Second in Command (2006) starring Jean-Claude Van Damme, Julie Cox, Alan McKenna, William Tapley, Razaaq Adoti, Velibor Topic, Warren Derosa, Ian Virgo directed by Simon Fellows Movie Review

Second in Command (2006)   3/53/53/53/53/5

Jean-Claude Van Damme in Second in Command (2006)

Van Damme in the Moldavian Alamo

The synopsis I read for "Second in Command" mentioned that Jean-Claude Van Damme plays an official who is the Second in Command to the U.S. Ambassador in a foreign country and I thought what bad casting. Now I like Van Damme but the thought of him playing an official sounded completely wrong but that is misleading because the official he plays is a top marine. And what we get in "Second in Command" is basically a take on the classic western "The Alamo" as Van Damme leads a small group of men in protecting the U.S. Embassy in Moldavia against resurgents who not only want the American's out but also the Moldavian President who the American's are protecting. "Second in Command" is not classic Van Damme as he doesn't get a lot of action scenes but with a simple and familiar story it is entertaining.

With a new President taking over in Moldavia and civil unrest as the resurgents want him out, Cmdr. Samuel 'Sam' Keenan (Jean-Claude Van Damme - Inferno) is sent in to the U.S. Embassy as second in command. But when local resurgents try and stage a coup Sam and a small group of marines assist in getting the President out of the besieged Presidential Palace and to the U.S. Embassy, but all that does is switch the resurgents focus on to the Embassy. With little in the way of weapons and very few marines Sam must use all his tactical knowledge to try and protect the building and the President whilst dealing with an internal power struggle as CIA operative Frank Gaines (William Tapley) believes they should try and escape rather than defend the base.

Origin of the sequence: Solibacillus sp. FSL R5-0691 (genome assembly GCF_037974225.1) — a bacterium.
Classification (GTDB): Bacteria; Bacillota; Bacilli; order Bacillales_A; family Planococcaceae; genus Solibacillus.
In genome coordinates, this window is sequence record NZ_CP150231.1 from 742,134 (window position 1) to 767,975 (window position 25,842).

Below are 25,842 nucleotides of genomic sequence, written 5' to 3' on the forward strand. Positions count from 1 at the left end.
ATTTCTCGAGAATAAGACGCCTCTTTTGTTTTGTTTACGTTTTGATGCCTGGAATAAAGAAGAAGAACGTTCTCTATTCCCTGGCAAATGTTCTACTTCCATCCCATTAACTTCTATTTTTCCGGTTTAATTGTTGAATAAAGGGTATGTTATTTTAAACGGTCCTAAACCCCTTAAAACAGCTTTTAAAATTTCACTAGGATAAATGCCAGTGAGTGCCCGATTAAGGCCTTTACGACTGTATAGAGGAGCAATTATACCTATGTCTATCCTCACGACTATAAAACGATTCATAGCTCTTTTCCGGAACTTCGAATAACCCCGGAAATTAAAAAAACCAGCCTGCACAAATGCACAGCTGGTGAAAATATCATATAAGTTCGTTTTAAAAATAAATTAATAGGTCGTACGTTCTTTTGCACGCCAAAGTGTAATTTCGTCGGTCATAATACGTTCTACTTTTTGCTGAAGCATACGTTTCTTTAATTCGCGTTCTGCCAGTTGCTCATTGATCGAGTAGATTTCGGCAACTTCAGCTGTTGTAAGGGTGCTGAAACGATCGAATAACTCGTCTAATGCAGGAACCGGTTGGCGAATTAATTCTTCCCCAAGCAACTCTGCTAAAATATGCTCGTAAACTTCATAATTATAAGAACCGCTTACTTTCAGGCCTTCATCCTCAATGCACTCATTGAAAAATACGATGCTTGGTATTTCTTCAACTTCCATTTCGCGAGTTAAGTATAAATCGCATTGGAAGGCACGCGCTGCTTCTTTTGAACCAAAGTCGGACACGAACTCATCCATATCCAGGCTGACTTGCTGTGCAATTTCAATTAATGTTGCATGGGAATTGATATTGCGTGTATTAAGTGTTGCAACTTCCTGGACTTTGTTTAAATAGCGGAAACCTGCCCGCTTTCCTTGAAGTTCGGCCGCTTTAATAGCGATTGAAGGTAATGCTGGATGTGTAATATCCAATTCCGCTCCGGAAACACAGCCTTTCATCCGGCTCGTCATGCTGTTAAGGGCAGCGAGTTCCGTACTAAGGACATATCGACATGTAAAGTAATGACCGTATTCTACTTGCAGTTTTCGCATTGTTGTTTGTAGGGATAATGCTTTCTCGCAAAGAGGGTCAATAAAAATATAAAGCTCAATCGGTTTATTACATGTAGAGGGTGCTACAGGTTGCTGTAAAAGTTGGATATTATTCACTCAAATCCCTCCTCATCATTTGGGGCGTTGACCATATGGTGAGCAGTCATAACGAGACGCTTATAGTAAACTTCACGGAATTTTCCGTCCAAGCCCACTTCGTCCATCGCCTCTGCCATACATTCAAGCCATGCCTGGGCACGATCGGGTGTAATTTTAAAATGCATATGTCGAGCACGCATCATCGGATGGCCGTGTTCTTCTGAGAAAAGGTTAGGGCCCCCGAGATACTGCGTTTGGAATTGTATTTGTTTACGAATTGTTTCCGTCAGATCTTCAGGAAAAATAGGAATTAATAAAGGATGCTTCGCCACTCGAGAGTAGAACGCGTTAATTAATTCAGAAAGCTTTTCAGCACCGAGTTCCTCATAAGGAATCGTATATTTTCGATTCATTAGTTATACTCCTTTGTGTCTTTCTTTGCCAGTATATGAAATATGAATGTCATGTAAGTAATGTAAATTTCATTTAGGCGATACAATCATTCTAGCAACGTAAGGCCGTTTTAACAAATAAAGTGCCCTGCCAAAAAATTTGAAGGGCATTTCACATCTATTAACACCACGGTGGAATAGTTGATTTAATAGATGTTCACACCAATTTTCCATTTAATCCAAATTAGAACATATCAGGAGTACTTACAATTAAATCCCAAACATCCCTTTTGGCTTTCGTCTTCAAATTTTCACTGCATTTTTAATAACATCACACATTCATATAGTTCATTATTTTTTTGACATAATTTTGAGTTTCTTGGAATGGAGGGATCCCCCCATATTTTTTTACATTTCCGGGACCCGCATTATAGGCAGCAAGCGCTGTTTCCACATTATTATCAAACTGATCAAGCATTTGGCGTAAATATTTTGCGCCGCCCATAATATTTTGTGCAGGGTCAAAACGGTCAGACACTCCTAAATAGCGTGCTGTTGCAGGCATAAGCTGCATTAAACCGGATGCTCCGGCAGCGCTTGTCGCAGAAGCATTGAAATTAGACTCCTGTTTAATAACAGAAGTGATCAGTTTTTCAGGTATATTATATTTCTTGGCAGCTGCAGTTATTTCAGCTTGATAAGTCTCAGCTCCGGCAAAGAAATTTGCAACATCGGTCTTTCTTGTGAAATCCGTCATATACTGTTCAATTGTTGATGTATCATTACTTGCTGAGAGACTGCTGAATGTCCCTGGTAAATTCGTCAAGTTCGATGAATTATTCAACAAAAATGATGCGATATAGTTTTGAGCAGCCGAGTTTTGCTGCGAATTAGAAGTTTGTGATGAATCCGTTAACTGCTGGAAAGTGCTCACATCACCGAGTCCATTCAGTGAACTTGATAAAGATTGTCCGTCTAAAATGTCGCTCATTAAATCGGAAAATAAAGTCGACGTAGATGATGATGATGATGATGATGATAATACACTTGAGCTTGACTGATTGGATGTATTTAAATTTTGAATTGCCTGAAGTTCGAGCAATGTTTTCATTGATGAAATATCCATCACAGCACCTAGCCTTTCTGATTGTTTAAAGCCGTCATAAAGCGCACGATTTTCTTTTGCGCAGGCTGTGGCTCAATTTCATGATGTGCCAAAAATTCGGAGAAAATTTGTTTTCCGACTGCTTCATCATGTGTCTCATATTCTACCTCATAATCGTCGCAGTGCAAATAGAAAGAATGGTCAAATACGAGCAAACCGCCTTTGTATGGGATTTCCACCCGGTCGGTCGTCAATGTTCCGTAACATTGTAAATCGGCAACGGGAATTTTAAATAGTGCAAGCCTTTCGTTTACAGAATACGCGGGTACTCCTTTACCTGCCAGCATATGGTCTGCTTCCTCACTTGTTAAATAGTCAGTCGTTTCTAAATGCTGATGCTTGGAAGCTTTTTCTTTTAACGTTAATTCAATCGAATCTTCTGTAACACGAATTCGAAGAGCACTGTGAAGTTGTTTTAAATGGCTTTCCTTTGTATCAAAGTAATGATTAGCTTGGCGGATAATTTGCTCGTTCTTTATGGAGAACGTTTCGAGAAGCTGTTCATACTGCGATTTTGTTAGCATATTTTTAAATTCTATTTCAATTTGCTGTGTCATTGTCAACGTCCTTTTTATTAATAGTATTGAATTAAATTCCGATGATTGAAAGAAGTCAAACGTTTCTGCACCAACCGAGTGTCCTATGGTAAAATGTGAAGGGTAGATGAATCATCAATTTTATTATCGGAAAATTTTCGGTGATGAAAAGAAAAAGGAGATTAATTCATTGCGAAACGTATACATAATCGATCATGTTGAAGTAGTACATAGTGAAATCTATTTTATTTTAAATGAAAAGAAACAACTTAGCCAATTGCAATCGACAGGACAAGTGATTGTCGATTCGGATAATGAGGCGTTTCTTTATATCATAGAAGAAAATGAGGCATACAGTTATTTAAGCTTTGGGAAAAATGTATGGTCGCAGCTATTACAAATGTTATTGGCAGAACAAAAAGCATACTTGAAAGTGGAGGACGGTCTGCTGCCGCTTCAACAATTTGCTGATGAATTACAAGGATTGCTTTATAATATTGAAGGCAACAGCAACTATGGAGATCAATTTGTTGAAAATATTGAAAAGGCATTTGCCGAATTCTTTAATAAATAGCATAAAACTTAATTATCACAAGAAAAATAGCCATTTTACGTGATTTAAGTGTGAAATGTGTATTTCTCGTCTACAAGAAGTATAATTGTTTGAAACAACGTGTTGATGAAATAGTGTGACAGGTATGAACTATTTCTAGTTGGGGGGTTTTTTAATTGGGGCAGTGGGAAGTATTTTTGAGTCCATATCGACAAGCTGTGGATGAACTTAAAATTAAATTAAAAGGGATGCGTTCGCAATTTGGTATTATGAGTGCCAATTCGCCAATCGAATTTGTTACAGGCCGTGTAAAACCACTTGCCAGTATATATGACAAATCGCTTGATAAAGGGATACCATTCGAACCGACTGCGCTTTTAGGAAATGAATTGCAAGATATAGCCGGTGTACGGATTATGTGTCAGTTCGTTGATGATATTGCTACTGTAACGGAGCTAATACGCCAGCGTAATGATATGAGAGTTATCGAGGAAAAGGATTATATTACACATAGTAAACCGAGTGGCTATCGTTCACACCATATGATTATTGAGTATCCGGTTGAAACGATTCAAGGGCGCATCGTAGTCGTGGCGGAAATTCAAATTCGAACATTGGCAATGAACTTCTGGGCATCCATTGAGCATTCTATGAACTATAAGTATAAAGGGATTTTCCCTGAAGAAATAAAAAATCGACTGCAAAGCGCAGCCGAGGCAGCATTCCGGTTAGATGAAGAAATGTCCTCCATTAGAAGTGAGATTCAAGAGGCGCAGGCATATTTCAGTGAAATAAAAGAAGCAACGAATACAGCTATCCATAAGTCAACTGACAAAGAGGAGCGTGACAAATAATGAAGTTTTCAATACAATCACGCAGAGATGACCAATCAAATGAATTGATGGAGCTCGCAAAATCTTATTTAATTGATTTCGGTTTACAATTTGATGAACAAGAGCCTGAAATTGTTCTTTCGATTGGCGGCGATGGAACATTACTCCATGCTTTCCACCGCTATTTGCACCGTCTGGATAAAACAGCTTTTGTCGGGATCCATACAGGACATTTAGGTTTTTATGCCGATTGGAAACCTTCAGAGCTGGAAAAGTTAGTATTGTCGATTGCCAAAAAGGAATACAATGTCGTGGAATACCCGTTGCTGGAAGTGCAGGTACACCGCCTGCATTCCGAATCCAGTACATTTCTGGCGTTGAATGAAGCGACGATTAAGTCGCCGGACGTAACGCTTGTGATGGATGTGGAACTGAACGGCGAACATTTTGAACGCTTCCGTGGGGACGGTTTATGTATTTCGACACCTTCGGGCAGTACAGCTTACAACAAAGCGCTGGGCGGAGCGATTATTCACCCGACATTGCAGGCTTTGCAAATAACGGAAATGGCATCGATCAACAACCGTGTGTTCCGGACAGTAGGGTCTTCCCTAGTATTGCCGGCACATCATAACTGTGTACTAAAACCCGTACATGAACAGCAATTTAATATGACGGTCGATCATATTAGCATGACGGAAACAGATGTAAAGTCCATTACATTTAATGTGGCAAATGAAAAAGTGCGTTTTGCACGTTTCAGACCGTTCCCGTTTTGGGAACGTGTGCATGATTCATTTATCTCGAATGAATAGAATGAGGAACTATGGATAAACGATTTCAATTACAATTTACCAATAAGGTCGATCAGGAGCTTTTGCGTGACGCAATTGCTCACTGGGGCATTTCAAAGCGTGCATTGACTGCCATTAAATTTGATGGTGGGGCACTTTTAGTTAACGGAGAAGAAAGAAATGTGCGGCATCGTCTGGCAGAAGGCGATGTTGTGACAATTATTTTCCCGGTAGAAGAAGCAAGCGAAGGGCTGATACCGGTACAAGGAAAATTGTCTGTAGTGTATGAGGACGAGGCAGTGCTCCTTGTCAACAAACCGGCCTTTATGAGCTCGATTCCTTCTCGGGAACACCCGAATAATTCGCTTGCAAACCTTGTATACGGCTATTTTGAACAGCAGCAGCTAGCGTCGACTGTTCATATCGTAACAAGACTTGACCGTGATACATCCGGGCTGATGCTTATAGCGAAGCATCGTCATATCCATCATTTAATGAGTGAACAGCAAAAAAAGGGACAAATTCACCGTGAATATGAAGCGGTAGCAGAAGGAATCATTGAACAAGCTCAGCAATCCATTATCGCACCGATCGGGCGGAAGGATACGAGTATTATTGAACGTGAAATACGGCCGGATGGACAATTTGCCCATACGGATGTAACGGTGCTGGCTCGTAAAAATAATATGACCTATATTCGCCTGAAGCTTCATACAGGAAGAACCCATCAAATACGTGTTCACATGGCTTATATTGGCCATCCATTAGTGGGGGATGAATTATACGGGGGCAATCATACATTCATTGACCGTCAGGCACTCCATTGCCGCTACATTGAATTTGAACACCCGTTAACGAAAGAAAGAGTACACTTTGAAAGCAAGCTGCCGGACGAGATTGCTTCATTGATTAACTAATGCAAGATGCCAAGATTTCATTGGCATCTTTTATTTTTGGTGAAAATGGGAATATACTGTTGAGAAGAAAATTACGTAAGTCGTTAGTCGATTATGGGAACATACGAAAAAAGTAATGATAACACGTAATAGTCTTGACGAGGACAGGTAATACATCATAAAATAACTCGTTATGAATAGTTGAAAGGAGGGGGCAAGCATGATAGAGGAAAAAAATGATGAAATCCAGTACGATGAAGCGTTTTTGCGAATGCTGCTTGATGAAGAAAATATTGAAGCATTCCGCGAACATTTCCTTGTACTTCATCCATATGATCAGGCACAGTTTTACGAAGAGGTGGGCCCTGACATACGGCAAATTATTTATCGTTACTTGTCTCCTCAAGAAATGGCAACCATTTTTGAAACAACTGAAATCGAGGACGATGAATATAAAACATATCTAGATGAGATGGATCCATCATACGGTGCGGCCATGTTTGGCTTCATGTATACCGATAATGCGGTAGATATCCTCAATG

Julie Cox in Second in Command (2006)

Whilst "Second in Command" is set in the troubled country of Moldavia and features local resurgents wanting to reclaim their country what we basically have is an old fashioned western but one set in a modern Eastern European country. Initially it reminded me of those westerns where a varied bunch would get pinned down in a ditch by Indians but then with the focus ending up on protecting the Embassy it becomes a take on "The Alamo" and "The Alamo" is even mentioned during the movie. So that means Sam and the marines are the small group protecting the fort and the resurgents are the Mexicans attacking, instead of just guns and cannons they have rocket launchers and the cavalry is the armed Americans who are scrambled to fly in and help.

That makes "Second in Command" an extremely simple but also enjoyable movie which adds a few twists starting with the semi power struggle within the embassy as Frank Gaines disagrees with Sam over the best course of action. It isn't much of a subplot but adds a twist as does a romantic subplot surrounding Sam being involved with a journalist called Michelle. These subplots are little more than minor distractions but they tend to lead in to an action scebne revolving a rescue attempt.

Now compared to some of Van Damme's movies this is a good performance but at the same time slightly disappointing because there are so few scenes which call upon him to actually kick some butt. And unfortunately these action scenes are often over edited so the impressiveness of Van Damme in action is weakened as the flow is lost through a series of quick edits. Having said that the amount of action is just right and there are some nice moments of ingenuity as Sam and the marines have to out smart the resurgents as they have little to work with.

What this all boils down to is that "Second in Command" isn't one of Van Damme's better movies but there isn't a huge lot wrong with it when all you want is to be entertained. It takes a simple western storyline and updates it whilst transposing it to an Eastern European country and delivers just the right amount of action so that it never becomes dull or just a series of action scenes.